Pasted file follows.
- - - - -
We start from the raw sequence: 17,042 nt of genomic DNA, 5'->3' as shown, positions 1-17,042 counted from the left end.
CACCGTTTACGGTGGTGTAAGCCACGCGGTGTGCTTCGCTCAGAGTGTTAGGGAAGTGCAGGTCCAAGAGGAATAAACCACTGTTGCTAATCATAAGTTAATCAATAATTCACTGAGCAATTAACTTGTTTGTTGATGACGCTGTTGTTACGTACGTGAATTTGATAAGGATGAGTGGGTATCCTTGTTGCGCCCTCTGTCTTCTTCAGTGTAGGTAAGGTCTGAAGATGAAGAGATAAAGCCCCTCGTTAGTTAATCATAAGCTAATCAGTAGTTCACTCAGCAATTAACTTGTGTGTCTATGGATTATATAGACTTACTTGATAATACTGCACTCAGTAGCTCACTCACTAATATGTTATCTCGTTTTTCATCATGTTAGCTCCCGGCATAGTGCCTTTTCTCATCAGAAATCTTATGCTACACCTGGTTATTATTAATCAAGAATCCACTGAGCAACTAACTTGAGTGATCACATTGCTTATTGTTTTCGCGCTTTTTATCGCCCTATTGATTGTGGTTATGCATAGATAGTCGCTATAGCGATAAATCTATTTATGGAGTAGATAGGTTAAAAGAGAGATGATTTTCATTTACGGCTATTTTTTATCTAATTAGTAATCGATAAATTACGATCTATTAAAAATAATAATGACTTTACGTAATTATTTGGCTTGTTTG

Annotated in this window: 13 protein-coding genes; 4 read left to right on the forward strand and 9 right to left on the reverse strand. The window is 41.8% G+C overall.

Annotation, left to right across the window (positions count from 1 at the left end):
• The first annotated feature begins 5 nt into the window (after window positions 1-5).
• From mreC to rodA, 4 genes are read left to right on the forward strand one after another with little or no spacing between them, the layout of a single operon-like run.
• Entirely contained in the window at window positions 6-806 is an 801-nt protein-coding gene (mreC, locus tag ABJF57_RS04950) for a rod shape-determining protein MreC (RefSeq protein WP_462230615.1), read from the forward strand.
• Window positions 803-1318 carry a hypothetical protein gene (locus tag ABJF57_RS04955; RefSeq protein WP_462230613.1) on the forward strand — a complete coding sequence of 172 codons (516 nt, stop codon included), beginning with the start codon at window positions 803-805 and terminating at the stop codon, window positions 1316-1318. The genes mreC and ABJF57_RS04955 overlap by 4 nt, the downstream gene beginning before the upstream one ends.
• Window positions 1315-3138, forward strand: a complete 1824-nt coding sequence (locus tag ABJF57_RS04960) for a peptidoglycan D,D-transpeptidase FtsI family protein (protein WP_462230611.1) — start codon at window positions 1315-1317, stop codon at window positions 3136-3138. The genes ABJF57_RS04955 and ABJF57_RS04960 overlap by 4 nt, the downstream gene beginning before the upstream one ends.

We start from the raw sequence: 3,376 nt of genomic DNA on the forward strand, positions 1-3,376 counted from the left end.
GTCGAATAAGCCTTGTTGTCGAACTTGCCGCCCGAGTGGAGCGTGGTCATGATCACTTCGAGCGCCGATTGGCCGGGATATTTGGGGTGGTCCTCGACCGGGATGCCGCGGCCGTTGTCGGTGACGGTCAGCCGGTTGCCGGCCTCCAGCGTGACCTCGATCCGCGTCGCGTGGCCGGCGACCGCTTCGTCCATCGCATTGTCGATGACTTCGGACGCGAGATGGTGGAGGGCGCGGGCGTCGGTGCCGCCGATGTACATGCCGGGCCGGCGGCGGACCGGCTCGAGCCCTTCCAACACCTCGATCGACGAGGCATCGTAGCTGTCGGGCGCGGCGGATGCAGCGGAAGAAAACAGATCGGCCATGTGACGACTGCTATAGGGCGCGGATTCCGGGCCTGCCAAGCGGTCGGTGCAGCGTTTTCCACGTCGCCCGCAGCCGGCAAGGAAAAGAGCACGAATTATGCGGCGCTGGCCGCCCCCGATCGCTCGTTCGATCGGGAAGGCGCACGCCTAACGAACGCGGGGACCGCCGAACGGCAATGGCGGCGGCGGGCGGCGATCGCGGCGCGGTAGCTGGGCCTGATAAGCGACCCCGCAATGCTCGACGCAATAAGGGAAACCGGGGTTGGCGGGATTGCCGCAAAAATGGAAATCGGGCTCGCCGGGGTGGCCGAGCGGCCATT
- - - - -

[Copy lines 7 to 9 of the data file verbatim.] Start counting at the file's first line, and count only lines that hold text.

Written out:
• Entirely contained in the window at window positions 6-806 is an 801-nt protein-coding gene (mreC, locus tag ABJF57_RS04950) for a rod shape-determining protein MreC (RefSeq protein WP_462230615.1), read from the forward strand.
• Window positions 803-1318 carry a hypothetical protein gene (locus tag ABJF57_RS04955; RefSeq protein WP_462230613.1) on the forward strand — a complete coding sequence of 172 codons (516 nt, stop codon included), beginning with the start codon at window positions 803-805 and terminating at the stop codon, window positions 1316-1318. The genes mreC and ABJF57_RS04955 overlap by 4 nt, the downstream gene beginning before the upstream one ends.
• Window positions 1315-3138, forward strand: a complete 1824-nt coding sequence (locus tag ABJF57_RS04960) for a peptidoglycan D,D-transpeptidase FtsI family protein (protein WP_462230611.1) — start codon at window positions 1315-1317, stop codon at window positions 3136-3138. The genes ABJF57_RS04955 and ABJF57_RS04960 overlap by 4 nt, the downstream gene beginning before the upstream one ends.